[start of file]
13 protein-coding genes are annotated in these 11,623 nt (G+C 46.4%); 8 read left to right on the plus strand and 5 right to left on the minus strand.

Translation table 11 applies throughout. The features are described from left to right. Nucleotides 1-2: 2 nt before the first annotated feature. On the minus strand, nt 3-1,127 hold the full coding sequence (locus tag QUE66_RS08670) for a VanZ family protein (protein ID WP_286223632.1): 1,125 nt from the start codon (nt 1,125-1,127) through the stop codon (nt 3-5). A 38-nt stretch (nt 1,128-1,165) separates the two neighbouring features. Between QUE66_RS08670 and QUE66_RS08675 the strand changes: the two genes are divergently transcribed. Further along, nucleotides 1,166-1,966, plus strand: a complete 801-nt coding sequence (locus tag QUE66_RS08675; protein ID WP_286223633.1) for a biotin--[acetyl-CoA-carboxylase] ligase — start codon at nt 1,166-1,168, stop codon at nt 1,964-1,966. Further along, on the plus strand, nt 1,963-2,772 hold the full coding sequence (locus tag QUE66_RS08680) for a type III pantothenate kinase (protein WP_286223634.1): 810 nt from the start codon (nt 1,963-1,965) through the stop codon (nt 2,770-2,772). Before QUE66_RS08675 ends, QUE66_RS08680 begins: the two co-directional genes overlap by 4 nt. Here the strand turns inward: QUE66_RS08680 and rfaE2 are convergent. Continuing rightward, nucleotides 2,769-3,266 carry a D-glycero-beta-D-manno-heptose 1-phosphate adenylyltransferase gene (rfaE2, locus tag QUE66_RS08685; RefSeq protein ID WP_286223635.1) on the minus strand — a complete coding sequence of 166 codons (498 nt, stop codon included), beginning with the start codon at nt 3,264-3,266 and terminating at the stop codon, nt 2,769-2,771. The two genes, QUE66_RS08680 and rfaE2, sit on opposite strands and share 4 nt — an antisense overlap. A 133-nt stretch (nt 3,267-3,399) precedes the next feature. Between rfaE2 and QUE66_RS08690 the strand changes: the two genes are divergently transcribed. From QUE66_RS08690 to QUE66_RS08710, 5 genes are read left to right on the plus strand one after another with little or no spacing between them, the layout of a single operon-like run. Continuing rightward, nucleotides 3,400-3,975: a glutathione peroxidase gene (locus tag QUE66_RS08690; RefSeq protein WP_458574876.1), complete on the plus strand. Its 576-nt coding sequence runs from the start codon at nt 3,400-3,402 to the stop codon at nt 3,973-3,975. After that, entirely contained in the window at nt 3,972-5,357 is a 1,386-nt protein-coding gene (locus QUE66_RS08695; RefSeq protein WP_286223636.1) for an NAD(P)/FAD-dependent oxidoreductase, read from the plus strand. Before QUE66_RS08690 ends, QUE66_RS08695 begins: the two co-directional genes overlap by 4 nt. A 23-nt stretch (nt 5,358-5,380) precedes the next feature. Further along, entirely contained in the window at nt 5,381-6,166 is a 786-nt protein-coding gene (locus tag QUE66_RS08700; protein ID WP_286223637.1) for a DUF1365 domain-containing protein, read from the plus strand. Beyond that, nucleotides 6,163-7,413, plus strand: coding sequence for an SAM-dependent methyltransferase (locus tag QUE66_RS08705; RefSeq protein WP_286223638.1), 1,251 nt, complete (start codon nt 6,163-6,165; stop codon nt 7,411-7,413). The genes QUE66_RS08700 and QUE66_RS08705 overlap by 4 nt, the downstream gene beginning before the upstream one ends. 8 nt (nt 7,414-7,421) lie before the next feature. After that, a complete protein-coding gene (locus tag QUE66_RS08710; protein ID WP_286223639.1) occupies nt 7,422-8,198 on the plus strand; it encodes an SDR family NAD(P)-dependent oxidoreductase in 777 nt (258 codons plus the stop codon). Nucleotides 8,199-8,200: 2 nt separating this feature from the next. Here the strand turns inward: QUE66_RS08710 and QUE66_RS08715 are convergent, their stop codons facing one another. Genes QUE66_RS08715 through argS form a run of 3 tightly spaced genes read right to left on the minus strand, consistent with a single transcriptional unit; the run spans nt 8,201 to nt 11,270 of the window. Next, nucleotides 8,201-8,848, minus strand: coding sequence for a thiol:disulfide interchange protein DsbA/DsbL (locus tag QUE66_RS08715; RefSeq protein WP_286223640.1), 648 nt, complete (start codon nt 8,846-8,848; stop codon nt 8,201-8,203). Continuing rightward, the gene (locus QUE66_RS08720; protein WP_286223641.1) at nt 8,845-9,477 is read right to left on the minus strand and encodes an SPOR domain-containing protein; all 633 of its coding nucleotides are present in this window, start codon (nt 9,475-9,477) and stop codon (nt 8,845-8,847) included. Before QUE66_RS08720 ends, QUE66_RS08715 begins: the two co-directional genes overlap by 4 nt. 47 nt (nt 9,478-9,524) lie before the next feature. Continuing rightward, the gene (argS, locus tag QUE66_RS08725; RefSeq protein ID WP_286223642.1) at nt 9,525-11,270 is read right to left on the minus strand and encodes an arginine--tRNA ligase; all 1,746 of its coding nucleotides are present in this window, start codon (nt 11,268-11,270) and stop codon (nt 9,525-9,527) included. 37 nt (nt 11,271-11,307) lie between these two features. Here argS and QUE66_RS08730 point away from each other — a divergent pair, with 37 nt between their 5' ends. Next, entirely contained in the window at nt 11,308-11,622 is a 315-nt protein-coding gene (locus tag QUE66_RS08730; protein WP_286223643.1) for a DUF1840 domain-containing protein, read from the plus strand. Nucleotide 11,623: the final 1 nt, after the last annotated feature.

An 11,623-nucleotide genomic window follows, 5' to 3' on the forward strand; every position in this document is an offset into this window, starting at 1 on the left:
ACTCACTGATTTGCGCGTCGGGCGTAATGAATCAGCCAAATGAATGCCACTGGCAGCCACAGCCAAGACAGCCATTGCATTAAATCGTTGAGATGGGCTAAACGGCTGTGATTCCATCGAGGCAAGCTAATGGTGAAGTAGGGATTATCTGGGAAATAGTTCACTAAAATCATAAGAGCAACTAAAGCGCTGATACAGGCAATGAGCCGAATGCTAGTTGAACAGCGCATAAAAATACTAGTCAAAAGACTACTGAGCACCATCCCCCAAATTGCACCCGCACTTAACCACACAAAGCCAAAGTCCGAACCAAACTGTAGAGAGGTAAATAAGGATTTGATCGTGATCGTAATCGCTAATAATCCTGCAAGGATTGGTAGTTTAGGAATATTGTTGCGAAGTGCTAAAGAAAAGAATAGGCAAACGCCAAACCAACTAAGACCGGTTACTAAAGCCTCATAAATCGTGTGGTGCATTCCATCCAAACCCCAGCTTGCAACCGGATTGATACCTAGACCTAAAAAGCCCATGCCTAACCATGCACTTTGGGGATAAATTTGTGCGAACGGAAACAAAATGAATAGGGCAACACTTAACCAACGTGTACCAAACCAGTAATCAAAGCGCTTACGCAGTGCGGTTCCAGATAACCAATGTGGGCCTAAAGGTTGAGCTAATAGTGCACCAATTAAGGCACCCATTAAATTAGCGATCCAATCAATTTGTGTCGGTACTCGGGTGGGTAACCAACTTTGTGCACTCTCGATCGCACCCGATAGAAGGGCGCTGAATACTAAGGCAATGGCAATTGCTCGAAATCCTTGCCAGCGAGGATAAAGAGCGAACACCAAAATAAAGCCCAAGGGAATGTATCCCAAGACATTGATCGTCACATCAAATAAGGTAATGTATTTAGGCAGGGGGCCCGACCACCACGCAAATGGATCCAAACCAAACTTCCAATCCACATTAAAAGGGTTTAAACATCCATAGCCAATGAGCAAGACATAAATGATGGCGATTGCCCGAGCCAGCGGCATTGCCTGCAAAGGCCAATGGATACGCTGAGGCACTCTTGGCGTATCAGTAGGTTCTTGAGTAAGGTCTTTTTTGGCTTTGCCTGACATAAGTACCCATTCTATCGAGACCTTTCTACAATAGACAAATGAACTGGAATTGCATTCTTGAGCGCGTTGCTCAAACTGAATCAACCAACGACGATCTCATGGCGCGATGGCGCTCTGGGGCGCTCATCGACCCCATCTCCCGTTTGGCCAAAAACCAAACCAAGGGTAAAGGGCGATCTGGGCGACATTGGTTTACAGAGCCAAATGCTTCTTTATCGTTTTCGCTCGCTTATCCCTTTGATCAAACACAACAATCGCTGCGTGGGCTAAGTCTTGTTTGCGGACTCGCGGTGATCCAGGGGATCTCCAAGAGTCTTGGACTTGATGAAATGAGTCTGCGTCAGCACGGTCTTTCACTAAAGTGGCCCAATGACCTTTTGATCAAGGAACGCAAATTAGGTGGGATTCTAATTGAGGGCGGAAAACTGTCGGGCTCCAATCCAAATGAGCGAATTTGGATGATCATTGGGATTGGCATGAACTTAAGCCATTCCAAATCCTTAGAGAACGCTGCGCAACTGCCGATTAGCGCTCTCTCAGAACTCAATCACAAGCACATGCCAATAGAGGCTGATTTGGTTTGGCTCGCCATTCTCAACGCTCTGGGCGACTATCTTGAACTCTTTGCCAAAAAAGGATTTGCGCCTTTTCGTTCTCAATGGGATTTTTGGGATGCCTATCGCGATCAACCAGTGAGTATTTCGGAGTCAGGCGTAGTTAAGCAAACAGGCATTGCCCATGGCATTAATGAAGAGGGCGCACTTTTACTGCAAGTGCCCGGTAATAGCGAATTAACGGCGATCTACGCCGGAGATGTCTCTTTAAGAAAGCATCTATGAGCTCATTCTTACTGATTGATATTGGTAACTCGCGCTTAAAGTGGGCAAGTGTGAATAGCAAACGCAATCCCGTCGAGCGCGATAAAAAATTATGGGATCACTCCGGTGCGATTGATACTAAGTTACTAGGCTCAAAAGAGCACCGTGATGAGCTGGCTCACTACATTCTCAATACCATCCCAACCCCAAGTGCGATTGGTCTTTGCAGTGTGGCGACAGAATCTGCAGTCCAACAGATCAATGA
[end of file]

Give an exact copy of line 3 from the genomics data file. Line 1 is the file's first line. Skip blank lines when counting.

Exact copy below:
An 11,623-nucleotide genomic window follows, 5' to 3' on the forward strand; every position in this document is an offset into this window, starting at 1 on the left: